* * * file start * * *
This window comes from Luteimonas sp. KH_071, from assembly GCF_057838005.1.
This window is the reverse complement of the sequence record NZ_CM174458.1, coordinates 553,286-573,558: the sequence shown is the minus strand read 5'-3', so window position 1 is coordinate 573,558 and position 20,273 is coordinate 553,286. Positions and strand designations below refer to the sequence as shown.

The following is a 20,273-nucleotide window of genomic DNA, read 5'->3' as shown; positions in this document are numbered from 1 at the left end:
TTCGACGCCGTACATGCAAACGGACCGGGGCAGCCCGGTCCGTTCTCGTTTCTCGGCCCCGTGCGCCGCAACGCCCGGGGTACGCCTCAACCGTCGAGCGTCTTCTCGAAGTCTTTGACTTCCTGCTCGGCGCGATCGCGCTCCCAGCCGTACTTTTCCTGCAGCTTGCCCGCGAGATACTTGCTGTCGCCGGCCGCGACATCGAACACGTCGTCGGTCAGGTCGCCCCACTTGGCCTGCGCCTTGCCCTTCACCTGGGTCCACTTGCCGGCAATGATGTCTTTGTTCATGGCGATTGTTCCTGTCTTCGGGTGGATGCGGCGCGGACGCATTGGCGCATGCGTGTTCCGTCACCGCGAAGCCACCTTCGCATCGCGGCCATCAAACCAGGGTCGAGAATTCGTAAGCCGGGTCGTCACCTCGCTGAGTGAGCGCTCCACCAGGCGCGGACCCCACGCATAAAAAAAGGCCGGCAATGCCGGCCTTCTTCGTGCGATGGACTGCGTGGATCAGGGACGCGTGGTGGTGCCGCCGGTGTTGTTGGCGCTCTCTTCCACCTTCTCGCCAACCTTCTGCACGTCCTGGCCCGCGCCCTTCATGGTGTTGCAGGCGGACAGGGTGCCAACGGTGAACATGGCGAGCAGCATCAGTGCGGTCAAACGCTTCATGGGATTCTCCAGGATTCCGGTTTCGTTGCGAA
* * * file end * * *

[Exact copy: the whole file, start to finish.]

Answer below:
This window comes from Luteimonas sp. KH_071, from assembly GCF_057838005.1.
This window is the reverse complement of the sequence record NZ_CM174458.1, coordinates 553,286-573,558: the sequence shown is the minus strand read 5'-3', so window position 1 is coordinate 573,558 and position 20,273 is coordinate 553,286. Positions and strand designations below refer to the sequence as shown.

The following is a 20,273-nucleotide window of genomic DNA, read 5'->3' as shown; positions in this document are numbered from 1 at the left end:
TTCGACGCCGTACATGCAAACGGACCGGGGCAGCCCGGTCCGTTCTCGTTTCTCGGCCCCGTGCGCCGCAACGCCCGGGGTACGCCTCAACCGTCGAGCGTCTTCTCGAAGTCTTTGACTTCCTGCTCGGCGCGATCGCGCTCCCAGCCGTACTTTTCCTGCAGCTTGCCCGCGAGATACTTGCTGTCGCCGGCCGCGACATCGAACACGTCGTCGGTCAGGTCGCCCCACTTGGCCTGCGCCTTGCCCTTCACCTGGGTCCACTTGCCGGCAATGATGTCTTTGTTCATGGCGATTGTTCCTGTCTTCGGGTGGATGCGGCGCGGACGCATTGGCGCATGCGTGTTCCGTCACCGCGAAGCCACCTTCGCATCGCGGCCATCAAACCAGGGTCGAGAATTCGTAAGCCGGGTCGTCACCTCGCTGAGTGAGCGCTCCACCAGGCGCGGACCCCACGCATAAAAAAAGGCCGGCAATGCCGGCCTTCTTCGTGCGATGGACTGCGTGGATCAGGGACGCGTGGTGGTGCCGCCGGTGTTGTTGGCGCTCTCTTCCACCTTCTCGCCAACCTTCTGCACGTCCTGGCCCGCGCCCTTCATGGTGTTGCAGGCGGACAGGGTGCCAACGGTGAACATGGCGAGCAGCATCAGTGCGGTCAAACGCTTCATGGGATTCTCCAGGATTCCGGTTTCGTTGCGAA